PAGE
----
Investigate the Crime Scene

When possible, observe the equipment while it is running. Can you see, hear, feel, smell or use a sensor to make observations? Smoke, vibration, grinding noises, the scent of burning fibers and system pressure fluctuations are only a few of the clues that can be noticed or measured while the equipment is up and running.

Examine the condition of the equipment. Most packings are robust seals that can handle less than perfect equipment condition, but there are limits to the amount of degradation they can withstand.

Valve stems and pump shafts or sleeves should be checked for scratches, corrosion pitting and general surface roughness. Rough surfaces can damage the sealing surface and result in excessive leakage and quick wear of the seal.

Extrusion of the seal material
Image 1. Extrusion of the seal material

Excessive clearances at the top or bottom of the stuffing box can lead to extrusion of the seal material and intrusion of large solid particle into the seal area (see image 1).

In severe cases, excessive clearance may result in a seal blowout.

Most packings are not meant to function as both a seal and a bearing. In rotating equipment, poor bearing condition may result in shaft runout that “wallows out” the inside diameter of the seal. Misalignment may result in shaft/stuffing box offset that causes one side of the packing set to be heavily compressed while the other side is compressed much more lightly. A similar side loading of a packing set can occur in large horizontally oriented valves where the packing is forced to bear the weight of the stem.

Check to make sure all the parts are in place. During the breakdown, repair and reassembly of equipment it is possible to misplace parts. Equipment might be put back into service without seat rings, bushings, lantern rings, O-rings and other parts that are essential to proper equipment operation.

Look at the seal and the equipment as a part of a big picture.

Consider how this piece of equipment is affected by other equipment and control devices in the system. For example, is there a downstream valve that creates pressure spikes in an upstream pump seal when the valve closes and the pump is still operating?

Continue reading How to Investigate Compression Packing Failure Modes

The Perfect Wave; The Gerromatic Rotary Seal

Gear motors, pumps and stirring units keep process material in constant motion in the process industry’s production facilities. A large number of shaft seals are used at drive shafts to keep liquids securely within the equipment. But leaks may be more likely to occur if the pressure acting on the seals becomes too great. Freudenberg Sealing Technologies has developed a new rotary seal, the Gerromatic, which has a wave-shaped sealing lip. This increases the maximum amount of pressure that can be applied. The sinusoidal contact path also reduces friction and provides self-cleaning, which extends operating life.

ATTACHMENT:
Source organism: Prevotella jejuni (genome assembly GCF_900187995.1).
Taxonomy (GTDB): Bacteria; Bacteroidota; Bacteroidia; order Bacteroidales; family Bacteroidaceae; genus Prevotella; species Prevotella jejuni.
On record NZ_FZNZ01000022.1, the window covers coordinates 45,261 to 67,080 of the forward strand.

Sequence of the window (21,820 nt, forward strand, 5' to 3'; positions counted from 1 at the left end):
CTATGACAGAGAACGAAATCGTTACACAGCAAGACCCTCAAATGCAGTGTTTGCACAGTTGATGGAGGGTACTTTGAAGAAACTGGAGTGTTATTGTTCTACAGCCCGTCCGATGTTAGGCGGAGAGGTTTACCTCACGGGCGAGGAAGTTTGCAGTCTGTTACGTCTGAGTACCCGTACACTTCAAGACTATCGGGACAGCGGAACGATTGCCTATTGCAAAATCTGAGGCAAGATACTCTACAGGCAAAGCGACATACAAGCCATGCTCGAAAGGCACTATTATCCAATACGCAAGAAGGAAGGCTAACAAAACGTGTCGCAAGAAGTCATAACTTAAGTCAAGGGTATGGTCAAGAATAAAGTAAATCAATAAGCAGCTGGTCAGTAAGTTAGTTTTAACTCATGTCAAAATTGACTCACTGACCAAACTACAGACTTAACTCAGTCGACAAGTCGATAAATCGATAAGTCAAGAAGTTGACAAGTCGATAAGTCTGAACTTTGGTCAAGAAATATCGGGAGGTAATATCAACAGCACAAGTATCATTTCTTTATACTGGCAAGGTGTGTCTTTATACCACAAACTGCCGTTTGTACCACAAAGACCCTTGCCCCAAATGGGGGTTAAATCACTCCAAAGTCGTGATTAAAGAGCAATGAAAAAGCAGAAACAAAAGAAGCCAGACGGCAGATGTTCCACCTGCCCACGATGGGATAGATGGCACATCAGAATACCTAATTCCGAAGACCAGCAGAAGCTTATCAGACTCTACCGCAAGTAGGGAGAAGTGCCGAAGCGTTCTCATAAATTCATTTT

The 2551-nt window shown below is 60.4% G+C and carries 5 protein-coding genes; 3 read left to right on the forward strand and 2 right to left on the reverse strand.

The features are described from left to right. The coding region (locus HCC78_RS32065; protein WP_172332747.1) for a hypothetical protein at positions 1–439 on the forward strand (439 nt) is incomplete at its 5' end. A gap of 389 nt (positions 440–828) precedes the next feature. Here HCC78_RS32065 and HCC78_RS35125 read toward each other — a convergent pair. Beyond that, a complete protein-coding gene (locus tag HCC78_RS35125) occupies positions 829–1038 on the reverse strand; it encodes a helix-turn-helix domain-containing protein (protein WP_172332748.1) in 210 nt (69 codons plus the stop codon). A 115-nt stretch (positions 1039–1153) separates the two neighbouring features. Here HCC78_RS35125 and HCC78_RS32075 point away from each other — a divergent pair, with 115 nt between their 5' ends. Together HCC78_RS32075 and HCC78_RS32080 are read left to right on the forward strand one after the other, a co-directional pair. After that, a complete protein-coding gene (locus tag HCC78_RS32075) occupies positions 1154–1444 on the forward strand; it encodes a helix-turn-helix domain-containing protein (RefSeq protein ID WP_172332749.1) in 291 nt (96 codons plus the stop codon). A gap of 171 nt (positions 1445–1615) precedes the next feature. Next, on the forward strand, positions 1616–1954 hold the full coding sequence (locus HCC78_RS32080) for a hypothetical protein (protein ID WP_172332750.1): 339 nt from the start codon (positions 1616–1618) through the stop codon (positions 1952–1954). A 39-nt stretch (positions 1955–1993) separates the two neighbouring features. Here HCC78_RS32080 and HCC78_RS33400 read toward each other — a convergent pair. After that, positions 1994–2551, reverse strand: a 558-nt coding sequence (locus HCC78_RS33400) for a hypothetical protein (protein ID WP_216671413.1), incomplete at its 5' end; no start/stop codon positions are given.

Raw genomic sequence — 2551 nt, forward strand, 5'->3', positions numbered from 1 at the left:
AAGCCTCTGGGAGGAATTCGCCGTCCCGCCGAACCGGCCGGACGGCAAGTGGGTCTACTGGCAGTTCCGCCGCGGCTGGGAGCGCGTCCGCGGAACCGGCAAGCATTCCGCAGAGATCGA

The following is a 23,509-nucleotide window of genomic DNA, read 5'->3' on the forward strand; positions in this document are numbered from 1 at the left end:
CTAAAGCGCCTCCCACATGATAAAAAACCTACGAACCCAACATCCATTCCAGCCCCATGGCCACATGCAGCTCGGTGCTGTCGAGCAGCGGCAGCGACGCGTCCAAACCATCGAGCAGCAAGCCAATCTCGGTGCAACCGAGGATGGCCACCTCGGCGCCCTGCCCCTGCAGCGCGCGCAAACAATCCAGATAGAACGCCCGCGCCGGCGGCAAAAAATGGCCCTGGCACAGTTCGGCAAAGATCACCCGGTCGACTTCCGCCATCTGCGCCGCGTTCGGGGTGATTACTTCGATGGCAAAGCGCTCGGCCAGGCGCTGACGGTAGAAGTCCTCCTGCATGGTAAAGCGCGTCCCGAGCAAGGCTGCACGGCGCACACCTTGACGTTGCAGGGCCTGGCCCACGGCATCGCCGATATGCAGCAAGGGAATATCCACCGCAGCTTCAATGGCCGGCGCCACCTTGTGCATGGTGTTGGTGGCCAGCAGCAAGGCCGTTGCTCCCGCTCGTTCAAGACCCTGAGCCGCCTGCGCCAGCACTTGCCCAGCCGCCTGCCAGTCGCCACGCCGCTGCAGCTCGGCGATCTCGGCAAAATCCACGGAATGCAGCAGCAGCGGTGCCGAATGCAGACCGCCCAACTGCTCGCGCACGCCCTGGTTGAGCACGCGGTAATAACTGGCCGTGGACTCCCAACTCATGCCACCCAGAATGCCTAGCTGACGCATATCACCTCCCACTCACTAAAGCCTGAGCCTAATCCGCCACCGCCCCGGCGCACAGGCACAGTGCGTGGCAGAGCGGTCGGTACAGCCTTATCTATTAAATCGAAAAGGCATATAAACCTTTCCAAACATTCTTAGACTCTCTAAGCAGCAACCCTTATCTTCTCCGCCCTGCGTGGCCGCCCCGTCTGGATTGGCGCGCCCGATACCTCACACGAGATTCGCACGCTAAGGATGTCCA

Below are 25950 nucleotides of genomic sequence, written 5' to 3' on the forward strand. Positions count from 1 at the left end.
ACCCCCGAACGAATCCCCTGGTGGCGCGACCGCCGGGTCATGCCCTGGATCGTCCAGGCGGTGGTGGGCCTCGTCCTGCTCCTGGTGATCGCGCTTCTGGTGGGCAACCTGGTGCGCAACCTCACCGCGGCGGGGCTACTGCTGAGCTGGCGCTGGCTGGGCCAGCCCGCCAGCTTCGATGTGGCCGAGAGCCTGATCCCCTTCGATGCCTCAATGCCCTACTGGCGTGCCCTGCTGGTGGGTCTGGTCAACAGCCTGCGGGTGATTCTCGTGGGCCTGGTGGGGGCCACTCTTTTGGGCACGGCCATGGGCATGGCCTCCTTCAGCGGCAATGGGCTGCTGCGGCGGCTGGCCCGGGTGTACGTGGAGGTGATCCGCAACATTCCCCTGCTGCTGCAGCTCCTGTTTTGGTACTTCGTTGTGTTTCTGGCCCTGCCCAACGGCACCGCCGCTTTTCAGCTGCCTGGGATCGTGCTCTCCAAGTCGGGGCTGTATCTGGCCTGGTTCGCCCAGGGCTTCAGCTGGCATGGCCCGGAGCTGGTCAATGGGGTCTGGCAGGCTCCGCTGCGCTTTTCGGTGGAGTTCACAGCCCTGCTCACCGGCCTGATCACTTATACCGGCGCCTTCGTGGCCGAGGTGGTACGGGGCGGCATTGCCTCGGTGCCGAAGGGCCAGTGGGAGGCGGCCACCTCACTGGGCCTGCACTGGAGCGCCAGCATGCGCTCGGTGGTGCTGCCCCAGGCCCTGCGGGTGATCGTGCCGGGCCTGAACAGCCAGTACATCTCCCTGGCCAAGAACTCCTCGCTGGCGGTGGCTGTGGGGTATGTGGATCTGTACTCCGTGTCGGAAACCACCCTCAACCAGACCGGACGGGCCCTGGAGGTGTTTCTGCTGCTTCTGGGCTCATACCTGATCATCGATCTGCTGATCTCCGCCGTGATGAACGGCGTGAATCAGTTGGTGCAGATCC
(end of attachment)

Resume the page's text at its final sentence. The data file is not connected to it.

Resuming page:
In the process industry, including the food and beverage sector, shaft seals used in equipment mostly have a rotation-symmetrical seal lip, which abuts the rotating shaft with a groove-like contact pattern. During wet-running, this can cause the medium to be displaced at the contact surface. The seal then runs in a more or less dry condition, leading to increased friction and higher temperatures. The increased friction increases wear and reduces the efficiency of the equipment. The accompanying rise in temperature is not desirable, especially when the process media are temperature-sensitive. If the seal lip is also exposed to high temperatures at high rotational speeds – for example, due to a process material that applies pressure to the seal lip in a vessel with a stirring unit below it – the lip can fold down on the low-pressure side, which would result in immediate leakage and the seal’s failure.

Continue reading The Perfect Wave; The Gerromatic Rotary Seal

What is ePTFE?

ePTFE - Bill Gore & his wife, VieveSince 1958, Gore has developed products that improve lives. At the center of these solutions is polytetrafluoroethylene (PTFE), a polymer with exceptional properties like high tensile strength, a low dielectric constant, UV resistance and many more. In 1969, the possibilities for PTFE expanded with Bob Gore’s discovery of expanded PTFE, or ePTFE.

In the years since, Gore has developed unparalleled expertise in manipulating ePTFE and other fluoropolymers. Gore’s engineers can change a material’s structure, shape, thickness and surface geometry, then pair it with complementary materials to provide the performance qualities required by the application and the customer. The resulting product can be strong or permeable, rigid or flexible, thin or thick — with many additional combinations of properties that can be applied to meet the end use requirements.

Since its very founding, Gore has been passionate about solving the complex challenges of their global customers. From the first suggestion of a product need, to its delivery to market, this passion is apparent in everything Gore does.

  • Curiosity: From keeping water off a person’s skin to preventing leaks from happening in chemical containers, Gore listens to their customers and analyze the challenges to determine the underlying problem.
  • Competency: Gore determines how they can apply their expertise in fluoropolymer science to deliver solutions that are valued and differentiated from the competition.
  • Commitment: Gore rigorously tests their products to ensure they deliver failure-free performance and suit their customers’ needs and applications, the first time and every time.

Continue reading What is ePTFE?